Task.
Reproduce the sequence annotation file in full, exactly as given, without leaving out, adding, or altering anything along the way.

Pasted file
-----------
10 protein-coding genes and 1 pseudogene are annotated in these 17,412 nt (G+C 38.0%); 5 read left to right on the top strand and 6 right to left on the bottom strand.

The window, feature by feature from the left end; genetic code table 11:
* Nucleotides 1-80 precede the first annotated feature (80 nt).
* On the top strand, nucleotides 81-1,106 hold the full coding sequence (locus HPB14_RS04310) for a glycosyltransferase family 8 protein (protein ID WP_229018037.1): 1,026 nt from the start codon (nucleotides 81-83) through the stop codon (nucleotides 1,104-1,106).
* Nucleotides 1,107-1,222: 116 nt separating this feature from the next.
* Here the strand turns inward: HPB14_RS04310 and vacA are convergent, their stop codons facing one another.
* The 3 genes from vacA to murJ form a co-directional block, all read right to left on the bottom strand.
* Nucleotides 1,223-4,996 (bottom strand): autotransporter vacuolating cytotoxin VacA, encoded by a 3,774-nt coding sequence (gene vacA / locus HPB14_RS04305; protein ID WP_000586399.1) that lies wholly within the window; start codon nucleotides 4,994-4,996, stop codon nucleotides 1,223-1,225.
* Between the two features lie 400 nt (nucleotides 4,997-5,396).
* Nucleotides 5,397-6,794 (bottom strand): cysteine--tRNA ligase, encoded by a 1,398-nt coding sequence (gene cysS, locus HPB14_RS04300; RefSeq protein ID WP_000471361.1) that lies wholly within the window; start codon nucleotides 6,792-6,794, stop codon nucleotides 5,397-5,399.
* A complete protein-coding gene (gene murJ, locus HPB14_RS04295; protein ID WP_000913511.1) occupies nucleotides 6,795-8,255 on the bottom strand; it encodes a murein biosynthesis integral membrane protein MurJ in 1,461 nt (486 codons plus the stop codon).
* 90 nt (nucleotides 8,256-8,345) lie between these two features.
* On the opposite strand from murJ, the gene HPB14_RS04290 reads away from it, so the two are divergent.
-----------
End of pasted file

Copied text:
10 protein-coding genes and 1 pseudogene are annotated in these 17,412 nt (G+C 38.0%); 5 read left to right on the top strand and 6 right to left on the bottom strand.

The window, feature by feature from the left end; genetic code table 11:
* Nucleotides 1-80 precede the first annotated feature (80 nt).
* On the top strand, nucleotides 81-1,106 hold the full coding sequence (locus HPB14_RS04310) for a glycosyltransferase family 8 protein (protein ID WP_229018037.1): 1,026 nt from the start codon (nucleotides 81-83) through the stop codon (nucleotides 1,104-1,106).
* Nucleotides 1,107-1,222: 116 nt separating this feature from the next.
* Here the strand turns inward: HPB14_RS04310 and vacA are convergent, their stop codons facing one another.
* The 3 genes from vacA to murJ form a co-directional block, all read right to left on the bottom strand.
* Nucleotides 1,223-4,996 (bottom strand): autotransporter vacuolating cytotoxin VacA, encoded by a 3,774-nt coding sequence (gene vacA / locus HPB14_RS04305; protein ID WP_000586399.1) that lies wholly within the window; start codon nucleotides 4,994-4,996, stop codon nucleotides 1,223-1,225.
* Between the two features lie 400 nt (nucleotides 4,997-5,396).
* Nucleotides 5,397-6,794 (bottom strand): cysteine--tRNA ligase, encoded by a 1,398-nt coding sequence (gene cysS, locus HPB14_RS04300; RefSeq protein ID WP_000471361.1) that lies wholly within the window; start codon nucleotides 6,792-6,794, stop codon nucleotides 5,397-5,399.
* A complete protein-coding gene (gene murJ, locus HPB14_RS04295; protein ID WP_000913511.1) occupies nucleotides 6,795-8,255 on the bottom strand; it encodes a murein biosynthesis integral membrane protein MurJ in 1,461 nt (486 codons plus the stop codon).
* 90 nt (nucleotides 8,256-8,345) lie between these two features.
* On the opposite strand from murJ, the gene HPB14_RS04290 reads away from it, so the two are divergent.